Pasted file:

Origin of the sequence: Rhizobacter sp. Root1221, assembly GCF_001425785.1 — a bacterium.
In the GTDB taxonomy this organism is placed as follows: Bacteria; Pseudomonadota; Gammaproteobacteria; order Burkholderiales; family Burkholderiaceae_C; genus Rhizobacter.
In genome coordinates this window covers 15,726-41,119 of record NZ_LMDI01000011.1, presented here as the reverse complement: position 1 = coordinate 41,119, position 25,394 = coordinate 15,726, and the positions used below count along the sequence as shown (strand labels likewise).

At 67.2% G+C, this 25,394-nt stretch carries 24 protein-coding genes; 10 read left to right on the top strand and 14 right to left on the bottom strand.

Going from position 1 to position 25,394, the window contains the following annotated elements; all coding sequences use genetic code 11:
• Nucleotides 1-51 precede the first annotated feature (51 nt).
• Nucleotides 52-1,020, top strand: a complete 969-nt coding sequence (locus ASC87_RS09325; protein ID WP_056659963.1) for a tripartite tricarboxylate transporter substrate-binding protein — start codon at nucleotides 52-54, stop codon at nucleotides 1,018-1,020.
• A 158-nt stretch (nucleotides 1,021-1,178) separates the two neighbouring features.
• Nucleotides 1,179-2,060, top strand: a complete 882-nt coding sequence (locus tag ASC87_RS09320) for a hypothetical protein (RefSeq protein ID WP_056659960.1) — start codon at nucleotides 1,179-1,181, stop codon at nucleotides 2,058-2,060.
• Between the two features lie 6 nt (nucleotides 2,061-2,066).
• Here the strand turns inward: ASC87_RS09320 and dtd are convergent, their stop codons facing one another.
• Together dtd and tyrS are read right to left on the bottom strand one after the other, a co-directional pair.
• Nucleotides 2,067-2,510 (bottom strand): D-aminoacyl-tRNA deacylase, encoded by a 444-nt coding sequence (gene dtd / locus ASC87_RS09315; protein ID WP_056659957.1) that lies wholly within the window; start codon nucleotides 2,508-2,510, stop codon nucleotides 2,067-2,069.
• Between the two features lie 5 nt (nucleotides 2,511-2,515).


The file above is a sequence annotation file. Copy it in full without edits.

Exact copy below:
Origin of the sequence: Rhizobacter sp. Root1221, assembly GCF_001425785.1 — a bacterium.
In the GTDB taxonomy this organism is placed as follows: Bacteria; Pseudomonadota; Gammaproteobacteria; order Burkholderiales; family Burkholderiaceae_C; genus Rhizobacter.
In genome coordinates this window covers 15,726-41,119 of record NZ_LMDI01000011.1, presented here as the reverse complement: position 1 = coordinate 41,119, position 25,394 = coordinate 15,726, and the positions used below count along the sequence as shown (strand labels likewise).

At 67.2% G+C, this 25,394-nt stretch carries 24 protein-coding genes; 10 read left to right on the top strand and 14 right to left on the bottom strand.

Going from position 1 to position 25,394, the window contains the following annotated elements; all coding sequences use genetic code 11:
• Nucleotides 1-51 precede the first annotated feature (51 nt).
• Nucleotides 52-1,020, top strand: a complete 969-nt coding sequence (locus ASC87_RS09325; protein ID WP_056659963.1) for a tripartite tricarboxylate transporter substrate-binding protein — start codon at nucleotides 52-54, stop codon at nucleotides 1,018-1,020.
• A 158-nt stretch (nucleotides 1,021-1,178) separates the two neighbouring features.
• Nucleotides 1,179-2,060, top strand: a complete 882-nt coding sequence (locus tag ASC87_RS09320) for a hypothetical protein (RefSeq protein ID WP_056659960.1) — start codon at nucleotides 1,179-1,181, stop codon at nucleotides 2,058-2,060.
• Between the two features lie 6 nt (nucleotides 2,061-2,066).
• Here the strand turns inward: ASC87_RS09320 and dtd are convergent, their stop codons facing one another.
• Together dtd and tyrS are read right to left on the bottom strand one after the other, a co-directional pair.
• Nucleotides 2,067-2,510 (bottom strand): D-aminoacyl-tRNA deacylase, encoded by a 444-nt coding sequence (gene dtd / locus ASC87_RS09315; protein ID WP_056659957.1) that lies wholly within the window; start codon nucleotides 2,508-2,510, stop codon nucleotides 2,067-2,069.
• Between the two features lie 5 nt (nucleotides 2,511-2,515).